Magazine article Issues in Science and Technology

Role of Government in Social Science Research Funding Questioned

Magazine article Issues in Science and Technology

Role of Government in Social Science Research Funding Questioned

Article excerpt

On June 2, the House Science, Space and Technology Subcommittee on Research and Science Education held a hearing to explore the government's role in funding social, behavioral, and economic (SBE) science research. Chairman Mo Brooks (R-AL) said the goal of the hearing was not to question the merits of the SBE sciences, but to ask whether the government should support these "soft sciences."

Ranking Member Daniel Lipinski (D-IL) said that support for NSF's Directorate for Social, Behavioral, and Economic Sciences must continue, because the research funded is critical to programs such as disaster relief, benefits multiple government agencies and society, and is not funded elsewhere.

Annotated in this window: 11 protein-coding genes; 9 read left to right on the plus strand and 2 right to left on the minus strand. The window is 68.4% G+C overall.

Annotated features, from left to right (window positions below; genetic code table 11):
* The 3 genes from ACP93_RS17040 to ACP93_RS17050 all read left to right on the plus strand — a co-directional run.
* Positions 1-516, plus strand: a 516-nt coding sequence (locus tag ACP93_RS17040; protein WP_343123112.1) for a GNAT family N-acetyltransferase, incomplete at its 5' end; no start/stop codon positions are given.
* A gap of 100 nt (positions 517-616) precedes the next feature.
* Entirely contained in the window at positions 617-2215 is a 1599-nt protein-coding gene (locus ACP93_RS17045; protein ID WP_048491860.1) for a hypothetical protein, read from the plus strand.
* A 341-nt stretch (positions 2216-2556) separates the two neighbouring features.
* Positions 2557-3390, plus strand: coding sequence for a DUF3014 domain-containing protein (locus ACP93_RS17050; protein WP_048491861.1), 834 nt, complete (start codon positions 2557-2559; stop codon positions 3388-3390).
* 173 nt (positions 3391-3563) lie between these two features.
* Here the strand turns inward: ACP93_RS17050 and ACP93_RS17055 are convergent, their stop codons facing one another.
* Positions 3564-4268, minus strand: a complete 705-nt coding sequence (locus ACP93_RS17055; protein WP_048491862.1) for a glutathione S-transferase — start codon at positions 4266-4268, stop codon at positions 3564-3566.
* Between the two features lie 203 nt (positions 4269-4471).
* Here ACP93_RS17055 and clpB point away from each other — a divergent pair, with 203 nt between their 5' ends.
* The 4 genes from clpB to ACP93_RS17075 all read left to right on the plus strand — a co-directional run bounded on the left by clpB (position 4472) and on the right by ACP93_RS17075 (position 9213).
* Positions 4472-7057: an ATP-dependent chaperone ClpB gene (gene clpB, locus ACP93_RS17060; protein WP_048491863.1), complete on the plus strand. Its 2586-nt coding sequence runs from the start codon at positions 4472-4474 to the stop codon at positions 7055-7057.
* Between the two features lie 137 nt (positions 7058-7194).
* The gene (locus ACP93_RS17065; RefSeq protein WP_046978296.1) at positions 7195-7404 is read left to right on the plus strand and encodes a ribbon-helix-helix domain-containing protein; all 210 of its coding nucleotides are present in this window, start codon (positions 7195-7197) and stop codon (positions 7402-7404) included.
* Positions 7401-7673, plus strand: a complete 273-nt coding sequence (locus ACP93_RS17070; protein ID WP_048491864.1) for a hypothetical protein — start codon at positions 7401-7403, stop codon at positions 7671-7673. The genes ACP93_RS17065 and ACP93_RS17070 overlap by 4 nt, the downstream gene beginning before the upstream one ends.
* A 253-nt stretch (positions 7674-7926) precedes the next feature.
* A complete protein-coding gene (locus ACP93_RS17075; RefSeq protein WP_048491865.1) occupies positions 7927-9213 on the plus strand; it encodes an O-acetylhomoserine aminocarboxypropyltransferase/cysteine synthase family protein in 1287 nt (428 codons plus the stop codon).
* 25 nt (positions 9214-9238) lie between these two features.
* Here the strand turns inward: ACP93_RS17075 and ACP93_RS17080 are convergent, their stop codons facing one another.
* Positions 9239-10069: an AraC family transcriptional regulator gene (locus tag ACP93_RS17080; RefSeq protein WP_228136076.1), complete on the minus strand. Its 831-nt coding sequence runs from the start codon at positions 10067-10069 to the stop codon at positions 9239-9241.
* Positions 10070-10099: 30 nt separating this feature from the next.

Myron Gutmann, assistant director of the SBE directorate, and Hillary Anger Elfenbein, associate professor at Washington University in St. Louis, supported Lipinski s statement by touting the social and fiscal value of various directorate grants. Guttman pointed to a study of auction mechanisms that was used by the Federal Communications Commission in developing auctions of spectrum, which she said ultimately netted the U.S. Treasury $54 billion. Gutmann cited another National Institutes of Health (NIH) study on economic matching theory that lead to better matching of organ donors and recipients, resulting in an increase in the number of organs available for transplant and saving lives. He argued that if funding is cut for SBE research, society will be deprived of solutions to its problems.

Elfenbein stressed that the application of basic research within the purview of the NIH directorate is often unknown and can take years to be realized. …

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